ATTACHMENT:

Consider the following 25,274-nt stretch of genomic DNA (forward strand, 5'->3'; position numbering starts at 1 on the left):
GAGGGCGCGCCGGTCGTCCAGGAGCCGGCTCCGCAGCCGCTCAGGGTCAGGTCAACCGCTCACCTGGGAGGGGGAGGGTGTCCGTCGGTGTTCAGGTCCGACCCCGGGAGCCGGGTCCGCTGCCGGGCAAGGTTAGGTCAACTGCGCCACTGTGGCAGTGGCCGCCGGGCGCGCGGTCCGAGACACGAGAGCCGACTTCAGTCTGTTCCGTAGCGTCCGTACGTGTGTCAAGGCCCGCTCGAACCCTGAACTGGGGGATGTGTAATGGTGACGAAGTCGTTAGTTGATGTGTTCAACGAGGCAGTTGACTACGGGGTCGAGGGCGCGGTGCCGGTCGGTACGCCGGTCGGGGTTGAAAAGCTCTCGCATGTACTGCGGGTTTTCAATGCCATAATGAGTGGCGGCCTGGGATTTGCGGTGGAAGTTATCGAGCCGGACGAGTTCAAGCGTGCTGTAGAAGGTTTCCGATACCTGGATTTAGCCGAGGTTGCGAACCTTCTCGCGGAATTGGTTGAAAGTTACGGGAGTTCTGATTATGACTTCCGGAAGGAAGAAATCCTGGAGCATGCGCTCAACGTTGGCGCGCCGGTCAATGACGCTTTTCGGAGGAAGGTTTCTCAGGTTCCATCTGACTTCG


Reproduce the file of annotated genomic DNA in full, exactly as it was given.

Consider the following 25,274-nt stretch of genomic DNA (forward strand, 5'->3'; position numbering starts at 1 on the left):
GAGGGCGCGCCGGTCGTCCAGGAGCCGGCTCCGCAGCCGCTCAGGGTCAGGTCAACCGCTCACCTGGGAGGGGGAGGGTGTCCGTCGGTGTTCAGGTCCGACCCCGGGAGCCGGGTCCGCTGCCGGGCAAGGTTAGGTCAACTGCGCCACTGTGGCAGTGGCCGCCGGGCGCGCGGTCCGAGACACGAGAGCCGACTTCAGTCTGTTCCGTAGCGTCCGTACGTGTGTCAAGGCCCGCTCGAACCCTGAACTGGGGGATGTGTAATGGTGACGAAGTCGTTAGTTGATGTGTTCAACGAGGCAGTTGACTACGGGGTCGAGGGCGCGGTGCCGGTCGGTACGCCGGTCGGGGTTGAAAAGCTCTCGCATGTACTGCGGGTTTTCAATGCCATAATGAGTGGCGGCCTGGGATTTGCGGTGGAAGTTATCGAGCCGGACGAGTTCAAGCGTGCTGTAGAAGGTTTCCGATACCTGGATTTAGCCGAGGTTGCGAACCTTCTCGCGGAATTGGTTGAAAGTTACGGGAGTTCTGATTATGACTTCCGGAAGGAAGAAATCCTGGAGCATGCGCTCAACGTTGGCGCGCCGGTCAATGACGCTTTTCGGAGGAAGGTTTCTCAGGTTCCATCTGACTTCG